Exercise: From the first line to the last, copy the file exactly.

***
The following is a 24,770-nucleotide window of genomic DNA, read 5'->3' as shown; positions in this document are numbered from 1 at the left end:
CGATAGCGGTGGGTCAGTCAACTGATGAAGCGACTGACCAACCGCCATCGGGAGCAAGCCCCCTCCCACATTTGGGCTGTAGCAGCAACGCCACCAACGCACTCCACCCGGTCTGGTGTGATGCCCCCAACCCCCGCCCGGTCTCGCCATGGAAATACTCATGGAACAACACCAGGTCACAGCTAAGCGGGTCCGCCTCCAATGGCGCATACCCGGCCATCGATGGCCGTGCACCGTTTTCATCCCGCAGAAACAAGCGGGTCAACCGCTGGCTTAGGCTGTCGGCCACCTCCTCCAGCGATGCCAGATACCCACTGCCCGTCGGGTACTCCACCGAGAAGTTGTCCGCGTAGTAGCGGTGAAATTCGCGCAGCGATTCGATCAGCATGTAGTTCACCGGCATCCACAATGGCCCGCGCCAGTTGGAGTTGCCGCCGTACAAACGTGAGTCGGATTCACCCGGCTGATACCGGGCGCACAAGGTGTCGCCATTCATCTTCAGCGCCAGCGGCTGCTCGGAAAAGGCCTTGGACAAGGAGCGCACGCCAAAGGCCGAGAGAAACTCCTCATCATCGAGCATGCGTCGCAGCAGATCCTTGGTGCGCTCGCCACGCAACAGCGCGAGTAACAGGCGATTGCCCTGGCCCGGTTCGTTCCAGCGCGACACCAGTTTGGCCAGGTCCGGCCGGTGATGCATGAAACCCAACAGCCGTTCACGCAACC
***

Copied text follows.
The following is a 24,770-nucleotide window of genomic DNA, read 5'->3' as shown; positions in this document are numbered from 1 at the left end:
CGATAGCGGTGGGTCAGTCAACTGATGAAGCGACTGACCAACCGCCATCGGGAGCAAGCCCCCTCCCACATTTGGGCTGTAGCAGCAACGCCACCAACGCACTCCACCCGGTCTGGTGTGATGCCCCCAACCCCCGCCCGGTCTCGCCATGGAAATACTCATGGAACAACACCAGGTCACAGCTAAGCGGGTCCGCCTCCAATGGCGCATACCCGGCCATCGATGGCCGTGCACCGTTTTCATCCCGCAGAAACAAGCGGGTCAACCGCTGGCTTAGGCTGTCGGCCACCTCCTCCAGCGATGCCAGATACCCACTGCCCGTCGGGTACTCCACCGAGAAGTTGTCCGCGTAGTAGCGGTGAAATTCGCGCAGCGATTCGATCAGCATGTAGTTCACCGGCATCCACAATGGCCCGCGCCAGTTGGAGTTGCCGCCGTACAAACGTGAGTCGGATTCACCCGGCTGATACCGGGCGCACAAGGTGTCGCCATTCATCTTCAGCGCCAGCGGCTGCTCGGAAAAGGCCTTGGACAAGGAGCGCACGCCAAAGGCCGAGAGAAACTCCTCATCATCGAGCATGCGTCGCAGCAGATCCTTGGTGCGCTCGCCACGCAACAGCGCGAGTAACAGGCGATTGCCCTGGCCCGGTTCGTTCCAGCGCGACACCAGTTTGGCCAGGTCCGGCCGGTGATGCATGAAACCCAACAGCCGTTCACGCAACC